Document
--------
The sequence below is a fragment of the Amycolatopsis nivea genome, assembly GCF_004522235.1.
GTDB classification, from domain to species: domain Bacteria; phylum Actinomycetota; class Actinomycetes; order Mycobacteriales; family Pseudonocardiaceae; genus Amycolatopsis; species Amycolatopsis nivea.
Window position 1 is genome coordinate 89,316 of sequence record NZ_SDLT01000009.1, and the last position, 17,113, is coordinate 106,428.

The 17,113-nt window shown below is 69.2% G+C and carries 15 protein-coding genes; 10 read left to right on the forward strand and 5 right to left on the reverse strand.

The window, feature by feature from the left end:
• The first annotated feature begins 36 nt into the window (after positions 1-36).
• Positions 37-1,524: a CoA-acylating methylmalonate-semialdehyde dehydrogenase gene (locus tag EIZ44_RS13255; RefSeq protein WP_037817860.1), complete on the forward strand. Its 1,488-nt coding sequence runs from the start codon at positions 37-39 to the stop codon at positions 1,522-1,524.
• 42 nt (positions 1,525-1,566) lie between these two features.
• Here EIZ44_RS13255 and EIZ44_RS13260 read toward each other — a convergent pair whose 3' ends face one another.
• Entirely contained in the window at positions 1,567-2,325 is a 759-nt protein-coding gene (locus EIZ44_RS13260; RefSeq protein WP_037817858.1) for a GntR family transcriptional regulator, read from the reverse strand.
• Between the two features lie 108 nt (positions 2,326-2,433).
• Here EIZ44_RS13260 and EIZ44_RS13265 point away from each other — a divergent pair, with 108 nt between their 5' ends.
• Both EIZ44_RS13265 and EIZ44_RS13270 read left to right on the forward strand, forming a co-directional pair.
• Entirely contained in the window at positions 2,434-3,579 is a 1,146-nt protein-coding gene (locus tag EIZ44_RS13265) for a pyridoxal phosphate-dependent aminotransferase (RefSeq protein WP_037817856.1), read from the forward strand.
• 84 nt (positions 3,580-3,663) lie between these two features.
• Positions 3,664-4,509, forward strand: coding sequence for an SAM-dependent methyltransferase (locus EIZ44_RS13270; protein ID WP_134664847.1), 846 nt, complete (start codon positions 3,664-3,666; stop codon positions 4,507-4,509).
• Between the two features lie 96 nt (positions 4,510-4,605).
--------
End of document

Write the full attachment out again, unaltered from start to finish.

The sequence below is a fragment of the Amycolatopsis nivea genome, assembly GCF_004522235.1.
GTDB classification, from domain to species: domain Bacteria; phylum Actinomycetota; class Actinomycetes; order Mycobacteriales; family Pseudonocardiaceae; genus Amycolatopsis; species Amycolatopsis nivea.
Window position 1 is genome coordinate 89,316 of sequence record NZ_SDLT01000009.1, and the last position, 17,113, is coordinate 106,428.

The 17,113-nt window shown below is 69.2% G+C and carries 15 protein-coding genes; 10 read left to right on the forward strand and 5 right to left on the reverse strand.

The window, feature by feature from the left end:
• The first annotated feature begins 36 nt into the window (after positions 1-36).
• Positions 37-1,524: a CoA-acylating methylmalonate-semialdehyde dehydrogenase gene (locus tag EIZ44_RS13255; RefSeq protein WP_037817860.1), complete on the forward strand. Its 1,488-nt coding sequence runs from the start codon at positions 37-39 to the stop codon at positions 1,522-1,524.
• 42 nt (positions 1,525-1,566) lie between these two features.
• Here EIZ44_RS13255 and EIZ44_RS13260 read toward each other — a convergent pair whose 3' ends face one another.
• Entirely contained in the window at positions 1,567-2,325 is a 759-nt protein-coding gene (locus EIZ44_RS13260; RefSeq protein WP_037817858.1) for a GntR family transcriptional regulator, read from the reverse strand.
• Between the two features lie 108 nt (positions 2,326-2,433).
• Here EIZ44_RS13260 and EIZ44_RS13265 point away from each other — a divergent pair, with 108 nt between their 5' ends.
• Both EIZ44_RS13265 and EIZ44_RS13270 read left to right on the forward strand, forming a co-directional pair.
• Entirely contained in the window at positions 2,434-3,579 is a 1,146-nt protein-coding gene (locus tag EIZ44_RS13265) for a pyridoxal phosphate-dependent aminotransferase (RefSeq protein WP_037817856.1), read from the forward strand.
• 84 nt (positions 3,580-3,663) lie between these two features.
• Positions 3,664-4,509, forward strand: coding sequence for an SAM-dependent methyltransferase (locus EIZ44_RS13270; protein ID WP_134664847.1), 846 nt, complete (start codon positions 3,664-3,666; stop codon positions 4,507-4,509).
• Between the two features lie 96 nt (positions 4,510-4,605).